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“May joy and good fellowship reign, and in this manner, may the Olympic Torch pursue its way through ages, increasing friendly understanding among nations, for the good of humanity, always more enthusiastic, more courageous and more pure.” -Pierre de Coubertin, father of the modern Olympic Games
Dream Team had taken over the basketball court, Janet Evans and Matt Biondi were setting up shop in swimming, and Carl Lewis was proving that he could still run and jump. I was just a kid, but I understood that there was something special about "the Games", this grand competitive spectacle that had the power to capture the world's attention. Even at that young age I felt that the Olympics had a special aura about them, one that inspires, motivates, and instills feelings of hope and peace within spectators and participants alike.SALT LAKE CITY - When I was little I remember sitting in our new Utah home watching coverage of the 1992 Barcelona, Spain Summer Games. The original
While there are many stories and athletes to remember from the Barcelona Games, perhaps none represents the Olympic spirit as much as Great Britain's Derek Redmond.
His is a story that evokes feelings of deep respect for an athlete who put his Olympic dreams on the line only to have a hamstring injury bring him to his knees in the middle of the 400-meter semifinals. Redmond was expected to make the finals with ease, so when his face painfully contorted and he grabbed his right leg at the 175-meter mark, everyone knew that something wrong.
The world watched as Redmond knelt with tears on his face from a mixture of physical and emotional pain. He would later say all he could think was, "I'm out of the Olympics..." Out...but not finished. Derek told the medical personnel that he wasn't done. Having experienced a pulled hamstring myself, I don't know where he got the fortitude to rise back to his feet and begin a slow skipping rhythm towards the finish line. He would come in last, but he would finish. Injured or not, he would finish.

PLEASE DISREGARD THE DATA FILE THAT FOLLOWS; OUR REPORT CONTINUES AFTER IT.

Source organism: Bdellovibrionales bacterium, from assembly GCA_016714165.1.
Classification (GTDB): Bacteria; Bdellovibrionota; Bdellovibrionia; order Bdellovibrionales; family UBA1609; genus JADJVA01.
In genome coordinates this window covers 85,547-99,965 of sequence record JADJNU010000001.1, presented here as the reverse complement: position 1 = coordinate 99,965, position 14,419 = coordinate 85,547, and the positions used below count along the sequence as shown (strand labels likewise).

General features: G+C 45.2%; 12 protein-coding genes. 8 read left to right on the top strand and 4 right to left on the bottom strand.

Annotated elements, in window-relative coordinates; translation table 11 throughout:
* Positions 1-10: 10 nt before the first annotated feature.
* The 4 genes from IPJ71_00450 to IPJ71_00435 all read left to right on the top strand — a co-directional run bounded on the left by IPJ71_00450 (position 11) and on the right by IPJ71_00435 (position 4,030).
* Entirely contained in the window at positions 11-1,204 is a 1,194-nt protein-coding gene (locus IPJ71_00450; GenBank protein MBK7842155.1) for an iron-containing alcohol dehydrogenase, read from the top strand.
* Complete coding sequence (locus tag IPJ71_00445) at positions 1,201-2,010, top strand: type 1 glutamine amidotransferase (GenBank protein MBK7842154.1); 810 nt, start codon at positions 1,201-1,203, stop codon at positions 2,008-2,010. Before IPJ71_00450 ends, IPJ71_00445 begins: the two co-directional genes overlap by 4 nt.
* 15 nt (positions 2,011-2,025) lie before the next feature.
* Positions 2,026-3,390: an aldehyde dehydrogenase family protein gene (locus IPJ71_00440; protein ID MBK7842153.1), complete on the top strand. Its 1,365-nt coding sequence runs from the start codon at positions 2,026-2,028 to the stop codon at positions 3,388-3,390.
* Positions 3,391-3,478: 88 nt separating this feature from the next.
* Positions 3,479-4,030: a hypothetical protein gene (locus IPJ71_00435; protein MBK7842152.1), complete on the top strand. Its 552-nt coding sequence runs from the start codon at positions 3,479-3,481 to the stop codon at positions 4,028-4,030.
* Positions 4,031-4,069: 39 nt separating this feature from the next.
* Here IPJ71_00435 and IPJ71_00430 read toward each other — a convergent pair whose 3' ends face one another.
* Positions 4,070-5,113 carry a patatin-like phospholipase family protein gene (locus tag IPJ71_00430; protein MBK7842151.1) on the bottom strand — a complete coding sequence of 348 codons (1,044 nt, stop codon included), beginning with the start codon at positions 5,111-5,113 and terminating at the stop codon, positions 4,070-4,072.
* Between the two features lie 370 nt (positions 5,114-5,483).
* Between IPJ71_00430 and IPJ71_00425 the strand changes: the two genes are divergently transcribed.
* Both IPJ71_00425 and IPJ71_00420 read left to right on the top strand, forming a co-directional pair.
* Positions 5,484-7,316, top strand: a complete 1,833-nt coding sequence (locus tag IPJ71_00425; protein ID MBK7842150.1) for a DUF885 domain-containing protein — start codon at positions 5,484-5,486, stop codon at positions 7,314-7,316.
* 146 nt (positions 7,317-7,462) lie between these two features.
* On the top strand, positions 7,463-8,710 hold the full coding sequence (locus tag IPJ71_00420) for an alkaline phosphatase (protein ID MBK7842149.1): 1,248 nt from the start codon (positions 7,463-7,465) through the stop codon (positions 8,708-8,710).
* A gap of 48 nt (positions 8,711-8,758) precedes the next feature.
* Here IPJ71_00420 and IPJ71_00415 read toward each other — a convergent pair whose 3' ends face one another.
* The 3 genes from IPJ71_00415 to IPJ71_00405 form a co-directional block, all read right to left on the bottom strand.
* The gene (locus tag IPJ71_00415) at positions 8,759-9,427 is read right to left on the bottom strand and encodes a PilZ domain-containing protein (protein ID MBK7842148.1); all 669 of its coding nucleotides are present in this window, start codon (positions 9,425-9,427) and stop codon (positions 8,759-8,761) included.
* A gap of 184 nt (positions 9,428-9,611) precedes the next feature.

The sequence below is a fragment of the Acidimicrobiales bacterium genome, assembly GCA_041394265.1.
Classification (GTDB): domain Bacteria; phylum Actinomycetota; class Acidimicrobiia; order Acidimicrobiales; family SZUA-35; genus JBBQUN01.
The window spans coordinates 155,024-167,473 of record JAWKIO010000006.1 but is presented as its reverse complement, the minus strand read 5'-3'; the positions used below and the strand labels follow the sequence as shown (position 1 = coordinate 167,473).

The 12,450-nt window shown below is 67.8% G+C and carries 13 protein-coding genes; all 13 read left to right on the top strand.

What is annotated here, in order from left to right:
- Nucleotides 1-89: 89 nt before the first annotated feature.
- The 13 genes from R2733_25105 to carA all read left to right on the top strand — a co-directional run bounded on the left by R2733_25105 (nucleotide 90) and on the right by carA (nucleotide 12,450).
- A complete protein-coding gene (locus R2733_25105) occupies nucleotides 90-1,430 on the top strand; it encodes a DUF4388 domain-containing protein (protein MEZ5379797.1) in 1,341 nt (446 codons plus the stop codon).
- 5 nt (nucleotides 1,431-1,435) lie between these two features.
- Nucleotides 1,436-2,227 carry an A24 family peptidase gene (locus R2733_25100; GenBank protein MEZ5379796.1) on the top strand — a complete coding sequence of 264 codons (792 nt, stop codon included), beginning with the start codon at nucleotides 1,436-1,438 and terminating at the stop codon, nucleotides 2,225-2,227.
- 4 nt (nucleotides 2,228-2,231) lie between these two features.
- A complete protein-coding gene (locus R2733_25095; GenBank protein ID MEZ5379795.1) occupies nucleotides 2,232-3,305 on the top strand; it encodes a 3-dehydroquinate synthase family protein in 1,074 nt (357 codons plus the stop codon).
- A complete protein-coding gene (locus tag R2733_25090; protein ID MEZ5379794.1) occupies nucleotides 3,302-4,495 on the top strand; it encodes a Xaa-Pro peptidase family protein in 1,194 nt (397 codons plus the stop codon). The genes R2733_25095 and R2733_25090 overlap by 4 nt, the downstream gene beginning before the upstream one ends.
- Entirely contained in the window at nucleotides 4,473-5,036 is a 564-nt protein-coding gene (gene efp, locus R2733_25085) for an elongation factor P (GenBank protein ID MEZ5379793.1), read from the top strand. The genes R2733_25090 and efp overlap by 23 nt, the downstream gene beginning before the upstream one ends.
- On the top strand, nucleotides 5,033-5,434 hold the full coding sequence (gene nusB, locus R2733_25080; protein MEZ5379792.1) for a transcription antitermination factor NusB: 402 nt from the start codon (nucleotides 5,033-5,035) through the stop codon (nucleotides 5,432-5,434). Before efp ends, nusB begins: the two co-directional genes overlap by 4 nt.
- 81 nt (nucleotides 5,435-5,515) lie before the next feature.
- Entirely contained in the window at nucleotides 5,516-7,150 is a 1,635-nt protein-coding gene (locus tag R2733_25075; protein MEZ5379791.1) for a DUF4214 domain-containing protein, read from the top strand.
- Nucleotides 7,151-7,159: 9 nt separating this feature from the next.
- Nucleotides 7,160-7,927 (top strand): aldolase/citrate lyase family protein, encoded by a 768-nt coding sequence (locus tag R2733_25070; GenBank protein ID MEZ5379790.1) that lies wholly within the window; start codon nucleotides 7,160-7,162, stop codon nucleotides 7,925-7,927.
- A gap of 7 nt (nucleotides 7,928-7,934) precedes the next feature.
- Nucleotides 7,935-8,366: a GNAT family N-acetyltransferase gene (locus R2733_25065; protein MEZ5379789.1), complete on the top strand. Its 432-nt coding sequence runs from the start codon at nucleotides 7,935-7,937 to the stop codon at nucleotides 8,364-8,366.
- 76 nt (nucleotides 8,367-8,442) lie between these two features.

Tears continued to flow, but this time from the spectators as Redmond's father, Jim, leapt from the stands, dodged security, and planted himself firmly by his son's side. 65,000 people in attendance at the Estadi Olímpic de Montjuïc rose to their feet and gave Derek a standing ovation as he and his father completed a lap around the track. Right before the finish line, Jim let Derek go so he could finish his race on his own.
Courageous? Without a doubt. Honorable? Incredibly so. Although Derek crossed the finish line last, the world recognized him as a true champion, a hero of sport who showed what it meant to give your best, regardless of the outcome. His tremendous spirit and strength, despite injury, earned him more than a place in history; for those who saw and know his story, it earned Derek Redmond a place in our hearts.
While the official Olympic records indicate that Redmond "Did Not Finish (DNF)", his struggle has become a classic go-to story for perseverance, and rightly so. The International Olympic Committee even created a "Celebrate Humanity" video featuring Derek which proclaimed "Force is measured in kilograms. Speed is measured in seconds. Courage? You can't measure courage."
Derek was not the first athlete to show courage at the Games, nor will he be the last. But the core of his story demonstrates what the Games are all about: hope. Hope when things go wrong, hope when we follow our dreams and hope that there is far more strength inside our spirits than we ever thought possible.
It is this hope, and Derek Redmond's 1992 Barcelona-experience that first led me to believe that our world needs the Olympics more than we realize. The Games have become more than a once-every-two-years event; they are a source of optimism, of change and of a peace that we so desperately need in this chaotic world.